1. I’m sorry, but I don’t know know how to put it more delicately – Aaron Freeman sounds like an idiot. He honestly thinks the no turn on red proposal is an attempt to force people to ride public transport? I mean, what in the name of Marjorie Taylor Green is this man smoking? Decisions like this need to be left to local governments, not State representatives. Freeman said, “I’m in favor of local control when they’re not stupid.” This comment shows, quite clearly, that Freeman himself is the “stupid” one.

  2. Sen. Freeman: stop.

    IBJ: no editors? “…is the only one of it’s kind in the state.” No apostrophe in “its” please. Fifth grade English.

    1. Haha, it’s funny that you actually took the time to write this out. You definitely don’t add an apostrophe to “its” in the context of this story. Maybe you didn’t make it past fifth grade English, like Mr. Freeman.

  3. What has happened to local rule? These legislators only spend a small amount of their time in Indianapolis then head out. Do they really know what is best for Indianapolis and the protection of locals and visitors. Wish they could just stick to the real problems and legislate for true needs of Indiana.

  4. Every time Freeman opens his mouth, something vile crawls out.

    Freeman may think he is standing firmly middle of the road for this issue – but I think he’ll soon find that Indiana roads are a very dangerous place to be standing – and he’s not a bollard.

    He would do well to sit this one out, maybe on one of the nice IndyGo busses.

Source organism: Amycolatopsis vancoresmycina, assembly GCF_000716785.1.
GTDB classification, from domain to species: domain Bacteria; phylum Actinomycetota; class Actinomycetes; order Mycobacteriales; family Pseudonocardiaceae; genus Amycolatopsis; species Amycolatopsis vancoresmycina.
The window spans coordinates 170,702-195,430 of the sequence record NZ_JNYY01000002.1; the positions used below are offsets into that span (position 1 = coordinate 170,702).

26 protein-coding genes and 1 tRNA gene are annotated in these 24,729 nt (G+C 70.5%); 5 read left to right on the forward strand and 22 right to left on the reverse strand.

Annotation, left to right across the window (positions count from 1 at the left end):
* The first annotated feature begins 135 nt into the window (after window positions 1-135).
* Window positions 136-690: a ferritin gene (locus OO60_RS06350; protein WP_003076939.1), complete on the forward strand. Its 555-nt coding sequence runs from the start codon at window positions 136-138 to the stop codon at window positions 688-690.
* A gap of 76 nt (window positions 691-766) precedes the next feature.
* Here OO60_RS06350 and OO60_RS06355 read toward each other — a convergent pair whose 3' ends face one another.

There is no “war on cars” – cars are dangerous, road sprawl is bankrupting our cities, and people are fed up!

  5. It’s good to see some resistance to the current fashion of throttling traffic, willy-nilly, at every opportunity. Good for Aaron Freeman. The city of Indianapolis continues to get stupider and stupider about traffic, and this latest proposal to purposely snarl traffic is yet another example.

  6. Freeman is an idiot who clearly doesn’t spend much time walking around downtown Indy. As someone who has been employed downtown for 20 plus years, I am almost run over at least once a week by someone not abiding the stoplights, signs, or crosswalk signals while walking 2-3 blocks. It is ridiculous! Let Indy control the issue as a city instead of trying to run Indy from the statehouse.

  7. The Republican party used to be all about control at the most local authority – i.e. city rather than state, state rather than federal, etc. Now they are just about control, and if they don’t control it, they legislate it and/or gerrymander it so they can sift control to themselves.
    Aaron Freeman states that the no-turn-on-red policy is “astronomically dumb” and “…stupid”. Since when is trying to protect the lives of pedestrians/citizens a dumb or stupid thing to do? Mr. Freeman exhibits his ignorance when making such statements and submitting such amendments. Bottom line: Stay out of Indianapolis’ business!